Decentralized Navigation for Multiple Underwater Vehicles

Sarah Webster
Mechanical Engineering Johns Hopkins University
Friday, Oct. 29, 2010, 3:00pm
Chase 130

Since their creation in the 1990s, autonomous underwater vehicles (AUVs) have been used to create maps of the ocean using a variety of oceanographic sensors. Recently, the advent of reliable, low-cost autonomous underwater vehicles is enabling the collection of scientific data sets that are impractical or impossible to collect with a single vehicle. The geospatial accuracy of these data sets is predicated on navigation accuracy of these vehicles, but we currently lack robust real-time multi-vehicle navigation algorithms. Because salt water is impervious to GPS signals, navigation underwater typically relies on acoustics. Traditional techniques for navigating underwater vehicles, designed for single-vehicle operations, do not scale well to multi-vehicle operations. To address these limitations we explore single-beacon navigation and decentralized estimation techniques.In this talk I will describe the acoustic communications (Acomms) system developed by myself and collaborators to combine acoustic communication and navigation for single-beacon navigation. The Acomms system has been installed on three Wood Hole Oceanographic Institution vehicles--Puma, Jaguar, and Nereus--and deployed in four sea trials around the world including in the Mariana Trench. I will describe two single-beacon acoustic navigation algorithms for underwater vehicles--a centralized algorithm, based on the extended Kalman filter (EKF), and a decentralized algorithm, based on the extended information filter (EIF)--and finish with a few sea stories from the Mariana Trench field trials.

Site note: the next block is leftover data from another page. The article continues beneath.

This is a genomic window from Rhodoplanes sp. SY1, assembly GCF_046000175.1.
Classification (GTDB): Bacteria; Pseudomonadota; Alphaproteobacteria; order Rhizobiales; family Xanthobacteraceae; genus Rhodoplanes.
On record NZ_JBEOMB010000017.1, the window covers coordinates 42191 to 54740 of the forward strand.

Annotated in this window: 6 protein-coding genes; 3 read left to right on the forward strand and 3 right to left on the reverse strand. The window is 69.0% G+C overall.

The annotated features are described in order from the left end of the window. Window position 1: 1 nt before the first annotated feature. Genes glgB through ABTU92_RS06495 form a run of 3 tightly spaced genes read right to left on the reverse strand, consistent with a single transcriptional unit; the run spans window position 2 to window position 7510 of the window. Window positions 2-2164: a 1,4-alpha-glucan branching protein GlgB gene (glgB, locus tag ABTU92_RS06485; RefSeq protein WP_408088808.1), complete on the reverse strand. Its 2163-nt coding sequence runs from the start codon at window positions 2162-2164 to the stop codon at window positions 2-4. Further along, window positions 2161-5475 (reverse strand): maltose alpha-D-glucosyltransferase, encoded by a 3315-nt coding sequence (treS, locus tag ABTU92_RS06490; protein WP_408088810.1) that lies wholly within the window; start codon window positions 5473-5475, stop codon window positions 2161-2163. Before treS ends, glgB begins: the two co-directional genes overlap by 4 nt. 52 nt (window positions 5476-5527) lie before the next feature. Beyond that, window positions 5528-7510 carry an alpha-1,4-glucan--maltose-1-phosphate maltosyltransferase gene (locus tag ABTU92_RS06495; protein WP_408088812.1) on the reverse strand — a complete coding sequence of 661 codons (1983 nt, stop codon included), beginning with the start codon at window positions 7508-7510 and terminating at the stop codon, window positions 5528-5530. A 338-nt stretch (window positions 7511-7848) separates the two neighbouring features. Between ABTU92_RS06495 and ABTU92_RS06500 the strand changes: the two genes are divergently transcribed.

Dr. Sarah E. Webster received a B. S. in Mechanical Engineering from the Massachusetts Institute of Technology in February 2000. Subsequently, she worked as an engineer at Woods Hole Oceanographic Institution (2000-2004) where she designed and built archaeological excavation technology for remotely operated underwater vehicles (ROVs). In August 2004, she enrolled in the Mechanical Engineering Ph.D. program at Johns Hopkins University where she designed an acoustic communication system for combined communication and navigation of underwater vehicles that has been deployed on three underwater vehicles during several scientific expedition around the world, including in the Mariana Trench. Dr. Webster completed her dissertation entitled "Decentralized Single-Beacon Acoustic Navigation: Combined Communication and Navigation for Underwater Vehicles" in June 2010.